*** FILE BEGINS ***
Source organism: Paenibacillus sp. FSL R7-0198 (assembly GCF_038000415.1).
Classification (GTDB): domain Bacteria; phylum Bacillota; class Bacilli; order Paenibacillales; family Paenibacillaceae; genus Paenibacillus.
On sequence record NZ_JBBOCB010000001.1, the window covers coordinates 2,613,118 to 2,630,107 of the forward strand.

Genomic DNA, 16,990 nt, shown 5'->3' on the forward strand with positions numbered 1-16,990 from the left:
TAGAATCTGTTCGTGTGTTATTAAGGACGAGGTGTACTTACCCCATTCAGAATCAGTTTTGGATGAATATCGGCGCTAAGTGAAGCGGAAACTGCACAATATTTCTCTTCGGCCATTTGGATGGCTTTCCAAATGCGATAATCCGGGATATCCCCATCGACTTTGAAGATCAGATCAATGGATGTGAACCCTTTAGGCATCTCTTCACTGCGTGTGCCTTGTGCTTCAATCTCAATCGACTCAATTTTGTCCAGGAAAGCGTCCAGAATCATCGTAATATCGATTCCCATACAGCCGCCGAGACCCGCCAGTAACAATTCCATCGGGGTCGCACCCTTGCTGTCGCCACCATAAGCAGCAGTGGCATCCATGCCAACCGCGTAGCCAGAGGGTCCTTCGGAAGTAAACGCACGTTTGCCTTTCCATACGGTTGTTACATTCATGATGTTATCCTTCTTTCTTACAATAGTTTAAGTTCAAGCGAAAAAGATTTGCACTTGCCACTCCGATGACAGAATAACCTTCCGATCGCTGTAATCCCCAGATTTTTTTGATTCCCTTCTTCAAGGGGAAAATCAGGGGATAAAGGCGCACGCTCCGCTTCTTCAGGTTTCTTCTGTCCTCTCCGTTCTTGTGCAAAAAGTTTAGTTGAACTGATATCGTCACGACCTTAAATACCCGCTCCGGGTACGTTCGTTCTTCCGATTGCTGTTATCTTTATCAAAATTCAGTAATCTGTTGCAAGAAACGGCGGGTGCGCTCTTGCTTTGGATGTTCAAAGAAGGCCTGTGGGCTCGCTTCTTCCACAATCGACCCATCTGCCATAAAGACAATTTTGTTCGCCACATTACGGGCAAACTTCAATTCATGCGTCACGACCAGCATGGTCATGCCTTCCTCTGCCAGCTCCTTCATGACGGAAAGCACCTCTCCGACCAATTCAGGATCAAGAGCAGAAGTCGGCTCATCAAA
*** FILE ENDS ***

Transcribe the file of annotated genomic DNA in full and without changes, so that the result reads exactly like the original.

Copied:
Source organism: Paenibacillus sp. FSL R7-0198 (assembly GCF_038000415.1).
Classification (GTDB): domain Bacteria; phylum Bacillota; class Bacilli; order Paenibacillales; family Paenibacillaceae; genus Paenibacillus.
On sequence record NZ_JBBOCB010000001.1, the window covers coordinates 2,613,118 to 2,630,107 of the forward strand.

Genomic DNA, 16,990 nt, shown 5'->3' on the forward strand with positions numbered 1-16,990 from the left:
TAGAATCTGTTCGTGTGTTATTAAGGACGAGGTGTACTTACCCCATTCAGAATCAGTTTTGGATGAATATCGGCGCTAAGTGAAGCGGAAACTGCACAATATTTCTCTTCGGCCATTTGGATGGCTTTCCAAATGCGATAATCCGGGATATCCCCATCGACTTTGAAGATCAGATCAATGGATGTGAACCCTTTAGGCATCTCTTCACTGCGTGTGCCTTGTGCTTCAATCTCAATCGACTCAATTTTGTCCAGGAAAGCGTCCAGAATCATCGTAATATCGATTCCCATACAGCCGCCGAGACCCGCCAGTAACAATTCCATCGGGGTCGCACCCTTGCTGTCGCCACCATAAGCAGCAGTGGCATCCATGCCAACCGCGTAGCCAGAGGGTCCTTCGGAAGTAAACGCACGTTTGCCTTTCCATACGGTTGTTACATTCATGATGTTATCCTTCTTTCTTACAATAGTTTAAGTTCAAGCGAAAAAGATTTGCACTTGCCACTCCGATGACAGAATAACCTTCCGATCGCTGTAATCCCCAGATTTTTTTGATTCCCTTCTTCAAGGGGAAAATCAGGGGATAAAGGCGCACGCTCCGCTTCTTCAGGTTTCTTCTGTCCTCTCCGTTCTTGTGCAAAAAGTTTAGTTGAACTGATATCGTCACGACCTTAAATACCCGCTCCGGGTACGTTCGTTCTTCCGATTGCTGTTATCTTTATCAAAATTCAGTAATCTGTTGCAAGAAACGGCGGGTGCGCTCTTGCTTTGGATGTTCAAAGAAGGCCTGTGGGCTCGCTTCTTCCACAATCGACCCATCTGCCATAAAGACAATTTTGTTCGCCACATTACGGGCAAACTTCAATTCATGCGTCACGACCAGCATGGTCATGCCTTCCTCTGCCAGCTCCTTCATGACGGAAAGCACCTCTCCGACCAATTCAGGATCAAGAGCAGAAGTCGGCTCATCAAA